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Growing Up With Type 1 Diabetes

In the years I’ve attended CWD’s Friends for Life conference, I always came away with this appreciation for what the conference provides for kids with diabetes, and their parents.  Kids – a whole bunch of them – running amuck and clad in green bracelets with pump tubing flapping from underneath their t-shirts … it’s a place where these families hopefully feel normal, and safe, and understood.

But I’m not a kid with diabetes.  I’m an adult.  (I checked, and it’s true: adult.)  I always felt welcomed at past FFL conferences, but people constantly checked for the kid at my side, because the “child with diabetes” surely couldn’t be me.  (And then there was that time that the registration lady thought Sara(aah) was my child with diabetes, wherein my head exploded.)

Growing up with diabetes isn’t hard.  It isn’t easy.  I can’t assign adjectives to it because it’s all I’ve ever known, so growing up with diabetes is exactly synonymous to “just plain growing up.”  My friends didn’t have to take injections or chase NPH peaks, but we were in the same classes and rode the same bus and went on the same field trips, so we were “the same.”  The difference, at that point in my life, was Read more »

*This blog post was originally published at Six Until Me.*

Diabetes Camp: How You Can Help

I loved diabetes camp. Actually, that should be in present tense because I continue to love diabetes camp, even though I’m not a camper anymore. Attending Clara Barton Camp for those five summers changed the way I looked at life with diabetes, and my health has always been better for it.

But I’ve talked about camp before. I’d love to play a role in sending other kids to diabetes camp. And thankfully, we as a community now have that chance.

The Diabetes Education and Camping Association (DECA) is in the running to win one of the Pepsi Refresh Project grants. If they earn one, they’ll use their winnings to send kids to diabetes camps and will also arm them with digital filmmaking skills so that the campers can chronicle their experiences with type 1 diabetes. As a diabetes camp alum, a patient advocate, and the wife of a filmmaker, I think this is a fantastic idea. Read more »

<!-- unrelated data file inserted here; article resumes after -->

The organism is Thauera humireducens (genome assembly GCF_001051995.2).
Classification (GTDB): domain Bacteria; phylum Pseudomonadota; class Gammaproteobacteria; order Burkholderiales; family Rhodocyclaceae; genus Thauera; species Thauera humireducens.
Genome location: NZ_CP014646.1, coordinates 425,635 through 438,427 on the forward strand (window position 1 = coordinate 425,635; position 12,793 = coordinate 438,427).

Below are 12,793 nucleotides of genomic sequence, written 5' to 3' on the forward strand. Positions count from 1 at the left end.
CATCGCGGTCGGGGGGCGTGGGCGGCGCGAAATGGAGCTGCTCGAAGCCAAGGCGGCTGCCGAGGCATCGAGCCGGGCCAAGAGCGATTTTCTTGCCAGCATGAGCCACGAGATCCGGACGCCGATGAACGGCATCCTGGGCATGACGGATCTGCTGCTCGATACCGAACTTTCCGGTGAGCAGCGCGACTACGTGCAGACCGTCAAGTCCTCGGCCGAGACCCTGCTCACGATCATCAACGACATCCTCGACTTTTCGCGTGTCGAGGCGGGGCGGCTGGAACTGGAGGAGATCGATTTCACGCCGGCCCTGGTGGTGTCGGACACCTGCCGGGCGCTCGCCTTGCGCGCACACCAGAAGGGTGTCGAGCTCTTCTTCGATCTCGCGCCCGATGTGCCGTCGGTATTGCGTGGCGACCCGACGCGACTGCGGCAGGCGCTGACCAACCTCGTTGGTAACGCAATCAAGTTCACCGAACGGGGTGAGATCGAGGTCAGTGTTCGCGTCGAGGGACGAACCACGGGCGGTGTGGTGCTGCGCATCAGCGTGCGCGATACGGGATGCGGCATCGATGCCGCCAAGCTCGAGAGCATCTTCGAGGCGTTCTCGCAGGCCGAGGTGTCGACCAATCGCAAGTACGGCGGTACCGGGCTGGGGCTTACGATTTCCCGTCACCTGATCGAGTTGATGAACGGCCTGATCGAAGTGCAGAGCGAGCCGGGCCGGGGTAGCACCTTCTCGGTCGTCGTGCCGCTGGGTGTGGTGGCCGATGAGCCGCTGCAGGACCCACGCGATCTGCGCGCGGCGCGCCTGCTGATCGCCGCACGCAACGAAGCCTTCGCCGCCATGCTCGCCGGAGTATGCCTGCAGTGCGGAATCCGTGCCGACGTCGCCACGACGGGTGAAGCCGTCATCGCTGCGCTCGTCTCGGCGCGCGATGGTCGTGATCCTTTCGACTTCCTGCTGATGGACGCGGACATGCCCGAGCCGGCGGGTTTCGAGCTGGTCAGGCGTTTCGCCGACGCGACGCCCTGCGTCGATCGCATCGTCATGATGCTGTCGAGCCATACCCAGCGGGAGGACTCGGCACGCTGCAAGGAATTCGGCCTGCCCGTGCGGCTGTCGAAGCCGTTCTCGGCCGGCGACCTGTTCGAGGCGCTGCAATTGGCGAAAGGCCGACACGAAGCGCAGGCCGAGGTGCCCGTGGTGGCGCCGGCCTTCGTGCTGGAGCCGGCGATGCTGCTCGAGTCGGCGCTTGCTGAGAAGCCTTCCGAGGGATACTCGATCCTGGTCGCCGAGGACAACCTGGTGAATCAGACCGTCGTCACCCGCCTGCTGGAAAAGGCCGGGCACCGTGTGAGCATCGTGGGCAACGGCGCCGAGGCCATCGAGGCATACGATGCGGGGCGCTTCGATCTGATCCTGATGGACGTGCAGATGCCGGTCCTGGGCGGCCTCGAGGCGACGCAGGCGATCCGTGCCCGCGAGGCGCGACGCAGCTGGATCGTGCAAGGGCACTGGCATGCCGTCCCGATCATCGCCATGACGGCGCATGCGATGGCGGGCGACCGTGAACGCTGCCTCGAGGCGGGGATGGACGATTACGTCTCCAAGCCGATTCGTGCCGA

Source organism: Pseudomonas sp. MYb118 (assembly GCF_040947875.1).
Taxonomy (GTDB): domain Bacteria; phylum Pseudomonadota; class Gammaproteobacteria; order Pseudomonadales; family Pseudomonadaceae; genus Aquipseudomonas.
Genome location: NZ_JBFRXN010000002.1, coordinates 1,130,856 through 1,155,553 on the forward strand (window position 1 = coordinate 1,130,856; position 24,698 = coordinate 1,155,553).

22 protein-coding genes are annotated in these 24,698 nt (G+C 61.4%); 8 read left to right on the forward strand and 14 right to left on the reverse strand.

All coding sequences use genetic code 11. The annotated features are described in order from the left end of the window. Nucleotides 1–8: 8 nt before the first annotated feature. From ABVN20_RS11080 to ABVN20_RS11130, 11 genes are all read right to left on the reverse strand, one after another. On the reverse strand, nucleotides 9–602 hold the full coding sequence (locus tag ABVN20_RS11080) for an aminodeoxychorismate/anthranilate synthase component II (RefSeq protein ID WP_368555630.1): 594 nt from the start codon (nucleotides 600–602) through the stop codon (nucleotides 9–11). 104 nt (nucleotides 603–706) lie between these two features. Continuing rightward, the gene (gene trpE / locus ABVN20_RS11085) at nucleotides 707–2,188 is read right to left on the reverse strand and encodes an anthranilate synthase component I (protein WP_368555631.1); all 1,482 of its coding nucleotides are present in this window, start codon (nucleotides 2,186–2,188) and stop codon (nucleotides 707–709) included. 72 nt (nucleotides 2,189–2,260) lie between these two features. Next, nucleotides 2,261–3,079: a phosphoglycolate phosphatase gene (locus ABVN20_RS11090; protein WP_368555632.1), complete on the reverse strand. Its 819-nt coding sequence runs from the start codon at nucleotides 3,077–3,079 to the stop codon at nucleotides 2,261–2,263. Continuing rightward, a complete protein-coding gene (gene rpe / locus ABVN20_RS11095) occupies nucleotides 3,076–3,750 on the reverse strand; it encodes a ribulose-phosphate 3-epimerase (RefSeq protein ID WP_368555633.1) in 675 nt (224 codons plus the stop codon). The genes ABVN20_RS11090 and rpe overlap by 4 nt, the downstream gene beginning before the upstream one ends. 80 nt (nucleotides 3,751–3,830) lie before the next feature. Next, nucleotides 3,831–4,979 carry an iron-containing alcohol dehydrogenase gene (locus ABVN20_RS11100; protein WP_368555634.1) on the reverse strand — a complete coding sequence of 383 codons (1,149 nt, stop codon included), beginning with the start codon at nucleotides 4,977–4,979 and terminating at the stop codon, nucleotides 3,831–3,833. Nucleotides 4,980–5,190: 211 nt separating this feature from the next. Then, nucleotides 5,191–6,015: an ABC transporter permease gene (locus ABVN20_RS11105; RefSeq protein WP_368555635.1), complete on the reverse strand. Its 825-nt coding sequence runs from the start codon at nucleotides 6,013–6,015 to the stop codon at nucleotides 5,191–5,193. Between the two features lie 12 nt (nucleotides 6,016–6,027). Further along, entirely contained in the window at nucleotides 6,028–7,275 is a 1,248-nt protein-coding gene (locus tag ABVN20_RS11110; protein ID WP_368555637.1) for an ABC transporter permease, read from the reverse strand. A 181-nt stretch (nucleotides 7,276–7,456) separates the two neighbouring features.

*This blog post was originally published at Six Until Me.*

Meet Marcel, The Diabetic Shell

Clara Barton Camp (CBC) is awesome — this is an indisputable fact. I talk about CBC all the time when I’m at conferences, because there is something so unique and incredibly supportive about knowing that your fellow campers are also insulin-dependent and aren’t afraid to show it.

Part of what makes CBC so cool is that it makes you feel like having diabetes is…sort of cool. Almost everyone at camp has it, so if your pancreas happens to work, it makes you the odd one out instead of part of the WYOI (wear your own insulin) crowd. What’s more empowering than taking an isolating chronic illness and making it the common — and intrinsically cool — thread? 

Which is why this video — a diabetes take on the Marcel the Shell with Shoes On — is so brilliant. It takes the Marcel the Shell concept and turns it on its diabetes head. And if you’re “in the know” with diabetes, it will make you laugh. If you listen closely, you’ll hear some of my favorite diabetes lines of all time. (Including, but not limited to: ”One time I licked a glucose tab and went into DKA.”)

It takes some serious (cotton?) balls to make this video. I love it. This video was created, voiced, and edited by the talented CBC team of Abby Bayer (who guest posted here), Savannah Johnson (her post is here), Allie D, and Alissa Carberry (I think it’s time for Alissa and Allie to post, since I have nothing to link to for them).  

What else can I say, other than this video had me in tears from laughing last night. Clara would be proud!

*This blog post was originally published at Six Until Me.*

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